By Peter Miller (LoanSafe.org) – For all the headlines given to foreclosure affidavits and robo-signing virtually no one has mentioned the real point, the idea that the affidavits themselves may not prove loan ownership regardless of how they were signed.
For several years foreclosure defense attorneys have been telling anyone who would listen that the entire foreclosure process is flawed because you have to own a mortgage note before there can be a foreclose — and several courts have found that the affidavits used in foreclosures do not prove ownership.
Go back to 2007. Federal judge Christopher Boyko of the U.S. District Court in Ohio — a 2005 appointee of George W. Bush — was asked to foreclose on 14 homeowners.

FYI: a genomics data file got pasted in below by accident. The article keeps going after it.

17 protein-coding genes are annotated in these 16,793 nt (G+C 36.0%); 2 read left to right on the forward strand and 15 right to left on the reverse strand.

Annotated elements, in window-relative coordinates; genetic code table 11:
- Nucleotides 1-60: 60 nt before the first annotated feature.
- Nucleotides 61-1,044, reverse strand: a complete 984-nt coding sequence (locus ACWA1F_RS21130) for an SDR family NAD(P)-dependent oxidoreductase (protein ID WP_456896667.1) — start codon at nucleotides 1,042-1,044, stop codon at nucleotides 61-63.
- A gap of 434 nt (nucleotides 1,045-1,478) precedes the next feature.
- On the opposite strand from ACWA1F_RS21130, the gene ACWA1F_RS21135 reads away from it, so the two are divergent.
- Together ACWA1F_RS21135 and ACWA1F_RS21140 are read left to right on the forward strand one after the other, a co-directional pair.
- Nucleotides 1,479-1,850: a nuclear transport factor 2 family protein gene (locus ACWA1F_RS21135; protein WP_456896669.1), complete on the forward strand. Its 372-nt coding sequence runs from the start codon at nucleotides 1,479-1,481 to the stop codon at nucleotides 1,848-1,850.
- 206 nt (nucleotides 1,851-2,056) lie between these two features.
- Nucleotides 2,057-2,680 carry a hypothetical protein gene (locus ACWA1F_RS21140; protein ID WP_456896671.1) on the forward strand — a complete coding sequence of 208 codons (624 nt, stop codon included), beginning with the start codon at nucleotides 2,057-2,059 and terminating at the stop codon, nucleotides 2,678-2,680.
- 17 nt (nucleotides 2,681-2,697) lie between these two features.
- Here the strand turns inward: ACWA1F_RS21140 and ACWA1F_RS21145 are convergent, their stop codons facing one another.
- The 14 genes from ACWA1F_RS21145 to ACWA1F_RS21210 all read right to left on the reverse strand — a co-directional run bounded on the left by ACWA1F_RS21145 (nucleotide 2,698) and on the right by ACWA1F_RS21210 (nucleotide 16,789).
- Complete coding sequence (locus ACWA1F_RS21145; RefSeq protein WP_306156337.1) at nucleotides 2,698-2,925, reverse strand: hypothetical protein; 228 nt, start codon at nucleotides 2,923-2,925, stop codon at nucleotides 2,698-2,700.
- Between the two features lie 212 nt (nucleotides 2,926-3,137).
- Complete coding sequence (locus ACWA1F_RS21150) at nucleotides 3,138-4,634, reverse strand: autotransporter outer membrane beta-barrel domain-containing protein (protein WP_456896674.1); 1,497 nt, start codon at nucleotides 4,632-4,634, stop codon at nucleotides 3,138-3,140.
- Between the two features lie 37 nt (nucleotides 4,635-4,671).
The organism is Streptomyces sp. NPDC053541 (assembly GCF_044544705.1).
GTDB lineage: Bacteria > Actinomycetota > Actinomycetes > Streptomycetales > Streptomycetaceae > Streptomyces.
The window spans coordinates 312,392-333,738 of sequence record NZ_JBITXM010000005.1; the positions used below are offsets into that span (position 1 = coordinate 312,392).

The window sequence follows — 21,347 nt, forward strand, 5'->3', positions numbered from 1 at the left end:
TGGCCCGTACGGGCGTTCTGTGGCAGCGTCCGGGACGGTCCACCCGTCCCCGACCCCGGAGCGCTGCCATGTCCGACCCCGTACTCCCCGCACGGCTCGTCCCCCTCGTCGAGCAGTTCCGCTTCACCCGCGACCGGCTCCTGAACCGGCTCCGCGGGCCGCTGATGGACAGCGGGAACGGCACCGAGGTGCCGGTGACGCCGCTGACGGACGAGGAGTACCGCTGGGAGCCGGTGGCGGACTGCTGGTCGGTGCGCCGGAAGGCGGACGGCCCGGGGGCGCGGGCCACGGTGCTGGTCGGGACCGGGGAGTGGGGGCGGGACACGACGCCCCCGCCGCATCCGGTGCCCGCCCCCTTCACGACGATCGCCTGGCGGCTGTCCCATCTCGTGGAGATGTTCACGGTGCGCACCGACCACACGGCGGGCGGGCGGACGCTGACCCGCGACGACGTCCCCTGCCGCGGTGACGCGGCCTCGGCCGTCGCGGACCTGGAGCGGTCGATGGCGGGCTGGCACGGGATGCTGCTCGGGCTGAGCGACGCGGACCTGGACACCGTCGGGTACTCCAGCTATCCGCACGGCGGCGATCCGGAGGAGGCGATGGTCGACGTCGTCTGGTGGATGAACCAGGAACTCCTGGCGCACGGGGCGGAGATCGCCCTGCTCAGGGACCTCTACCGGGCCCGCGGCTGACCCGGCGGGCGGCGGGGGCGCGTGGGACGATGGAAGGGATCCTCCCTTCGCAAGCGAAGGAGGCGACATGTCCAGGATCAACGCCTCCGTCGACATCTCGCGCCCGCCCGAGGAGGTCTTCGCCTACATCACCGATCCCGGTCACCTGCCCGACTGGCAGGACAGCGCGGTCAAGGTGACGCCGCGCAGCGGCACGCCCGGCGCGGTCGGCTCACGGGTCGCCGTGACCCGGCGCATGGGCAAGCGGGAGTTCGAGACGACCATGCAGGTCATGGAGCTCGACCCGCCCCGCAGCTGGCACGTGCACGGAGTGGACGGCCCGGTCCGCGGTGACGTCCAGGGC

In a lot of courts the borrowers and their families would instantly be on the street but Judge Boyko said before there could be a foreclosure the lenders would first have to show that they owned the delinquent loans and therefore had the right to appear in court.
The problem was that public records showed the loans were owned by the local banks that originated the mortgages, not the big banks before the court. So, to foreclose, the big banks would first have to show ownership of the notes. How? By providing evidence of ownership such as a sworn affidavit.
Judge Boyko looked at the affidavits and made this ruling:
“The Court’s Amended General Order No. 2006-16 requires Plaintiff to submit an affidavit along with the Complaint, which identifies Plaintiff either as the original mortgage holder, or as an assignee, trustee or successor-in-interest. Once again, the affidavits submitted in all these cases recite the averment that Plaintiff is the owner of the Note and Mortgage, without any mention of an assignment or trust or successor interest. Consequently, the very filings and submissions of the Plaintiff create a conflict. In every instance, then, Plaintiff has not satisfied its burden of demonstrating standing at the time of the filing of the Complaint.”